wrpin(PUSH_BTN, P_LOW_15K)                                    ' use 15K pulldown on button pin
      pinlow(PUSH_BTN)                                                         ' activate pull-down
    
    

    What does the P_LOW_15K do and why did you choose it over the other P_LOW_xxx modes listed in the Spin2 docs?
    Am I correct that these lines of code replace the "DIRA[PUSH_BTN] := 0" of Spin1?

    Also, am I correct in assuming that the "PRESSED" in the following equals 1 or TRUE?

    if (pinread(PUSH_BTN) == PRESSED) ' if pressed

    I noticed that you encased the pinread command in parentheses. So what would be the correct way to do multiple pin tests?

    if (pinread(PUSH_BTN1) == PRESSED) AND (pinread(PUSH_BTN2) == NOT_PRESSED)
    or
    if (pinread(PUSH_BTN1) == PRESSED AND pinread(PUSH_BTN2) == NOT_PRESSED)

    Last question, I thought the P2 ran at a maximum of 180MHz according to the hardware spec sheet, but I see your push button code over clocks that to 200MHz and I have seen code that clocks it even faster. What is the best clock speed? The Spin2 doc has a program that clocks it at 297MHz right there on page 3.

  • JonnyMacJonnyMac Posts: 8,964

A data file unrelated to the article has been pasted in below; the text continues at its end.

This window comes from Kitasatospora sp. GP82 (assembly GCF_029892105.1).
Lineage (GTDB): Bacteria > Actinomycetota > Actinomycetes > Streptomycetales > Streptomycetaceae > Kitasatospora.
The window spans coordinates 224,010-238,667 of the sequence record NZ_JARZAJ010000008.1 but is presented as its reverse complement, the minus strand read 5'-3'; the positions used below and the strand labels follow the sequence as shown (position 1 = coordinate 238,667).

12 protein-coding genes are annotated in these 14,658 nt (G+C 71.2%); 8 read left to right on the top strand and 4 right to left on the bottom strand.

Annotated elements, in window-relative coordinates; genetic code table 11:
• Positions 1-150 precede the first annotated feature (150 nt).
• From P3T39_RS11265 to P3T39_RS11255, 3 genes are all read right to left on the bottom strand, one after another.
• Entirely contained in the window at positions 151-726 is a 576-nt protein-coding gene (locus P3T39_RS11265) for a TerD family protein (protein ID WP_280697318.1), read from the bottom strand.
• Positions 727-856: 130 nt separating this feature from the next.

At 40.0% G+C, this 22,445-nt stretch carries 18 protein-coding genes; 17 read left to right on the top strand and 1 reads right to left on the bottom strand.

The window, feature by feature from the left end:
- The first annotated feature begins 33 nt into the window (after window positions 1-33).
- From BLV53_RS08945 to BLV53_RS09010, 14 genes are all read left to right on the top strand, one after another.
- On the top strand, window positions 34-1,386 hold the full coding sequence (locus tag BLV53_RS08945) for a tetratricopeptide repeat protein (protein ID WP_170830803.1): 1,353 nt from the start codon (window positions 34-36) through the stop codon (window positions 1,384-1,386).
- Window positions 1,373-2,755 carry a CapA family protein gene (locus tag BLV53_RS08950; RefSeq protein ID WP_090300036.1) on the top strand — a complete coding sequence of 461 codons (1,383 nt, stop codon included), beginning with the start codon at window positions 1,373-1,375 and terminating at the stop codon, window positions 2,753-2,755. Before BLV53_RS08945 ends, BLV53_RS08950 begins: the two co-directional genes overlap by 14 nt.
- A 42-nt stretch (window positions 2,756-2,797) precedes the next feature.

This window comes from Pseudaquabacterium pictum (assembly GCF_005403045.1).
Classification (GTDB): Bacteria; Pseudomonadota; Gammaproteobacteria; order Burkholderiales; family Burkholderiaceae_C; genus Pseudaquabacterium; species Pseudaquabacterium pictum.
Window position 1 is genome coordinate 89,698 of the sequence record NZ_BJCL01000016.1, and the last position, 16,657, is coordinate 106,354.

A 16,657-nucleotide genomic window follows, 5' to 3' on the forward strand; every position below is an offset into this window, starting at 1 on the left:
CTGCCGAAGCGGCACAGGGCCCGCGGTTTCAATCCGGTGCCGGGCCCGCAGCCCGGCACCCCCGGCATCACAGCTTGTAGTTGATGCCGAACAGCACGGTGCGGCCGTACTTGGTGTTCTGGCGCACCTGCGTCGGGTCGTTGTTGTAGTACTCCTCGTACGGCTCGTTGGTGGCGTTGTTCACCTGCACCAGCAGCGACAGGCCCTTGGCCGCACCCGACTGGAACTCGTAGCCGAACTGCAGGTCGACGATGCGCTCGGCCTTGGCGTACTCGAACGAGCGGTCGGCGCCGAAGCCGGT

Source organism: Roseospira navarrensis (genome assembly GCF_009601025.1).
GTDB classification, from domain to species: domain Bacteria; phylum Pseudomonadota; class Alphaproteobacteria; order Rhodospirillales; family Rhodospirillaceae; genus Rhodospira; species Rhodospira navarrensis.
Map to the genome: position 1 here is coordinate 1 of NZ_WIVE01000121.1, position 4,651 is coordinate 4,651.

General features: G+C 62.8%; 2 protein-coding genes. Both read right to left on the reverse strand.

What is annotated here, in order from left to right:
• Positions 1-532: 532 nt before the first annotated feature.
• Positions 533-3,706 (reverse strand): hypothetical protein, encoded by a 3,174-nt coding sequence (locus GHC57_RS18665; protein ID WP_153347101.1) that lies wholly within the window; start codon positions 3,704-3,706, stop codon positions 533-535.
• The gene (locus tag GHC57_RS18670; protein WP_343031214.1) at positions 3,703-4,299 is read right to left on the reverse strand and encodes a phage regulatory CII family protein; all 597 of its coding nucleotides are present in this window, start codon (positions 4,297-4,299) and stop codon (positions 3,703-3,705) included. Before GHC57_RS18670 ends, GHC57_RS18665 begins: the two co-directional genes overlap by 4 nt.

edited 2023-06-13 23:31

    What does the P_LOW_15K do and why did you choose it

    The P2 is interesting in that you select how to drive an output.

      wrpin(PUSH_BTN, P_LOW_15K)
    

    This line inserts a 15K resistor between ground and the pin output. Why 15K? If you look at digital designs you'll see pull-ups generally in the range of 10K to 50K, sometimes higher. 10K is nearly a standard, and 15K is available to us. The pin is held low but is not too sensitive to noise. There is a case where I choose the150K pulldown: when using an IR sensor. The IR sensor has a 20K pull-up inside so the input would see ~2.9v on the input when the IR sensor is connected, but not active. If the input goes low and stays low, I know the sensor has been disconnected.

      pinlow(PUSH_BTN)
    

    This line sets the DIRx bit to 1 (output) and the OUTx bit (level) to 0. The pin will be low now because of the 15K resistor inserted and we're connecting the up-side of the resistor to ground (LOW). This is just like hanging a resistor between the pin and ground, except that we can change its value and completely disable it.

    So what would be the correct way to do multiple pin tests?

    There are many ways to skin that cat, but I would tend to do this

      if ((pinread(PB1) == PRESSED) && ((pinread(PB2) == NOT_PRESSED)
    

    It would probably work without the outer (), but for my eye I like to use them to identify the entire expression. When in doubt I start with a shell like this:

      if () && ()
    

    ...then I start filling the expression parenthesis.

    Last question, I thought the P2 ran at a maximum of 180MHz

    The max speed is well above 180MHz -- many are running 270 (seems to be good for video) and even higher. I settled on 200 because it's near the "norm" and a nice, round, number (easy math). Some have suggested the P2 gets thermally sensitive above 320MHz. I've run a few quick tests at 300MHz, but that's not my standard.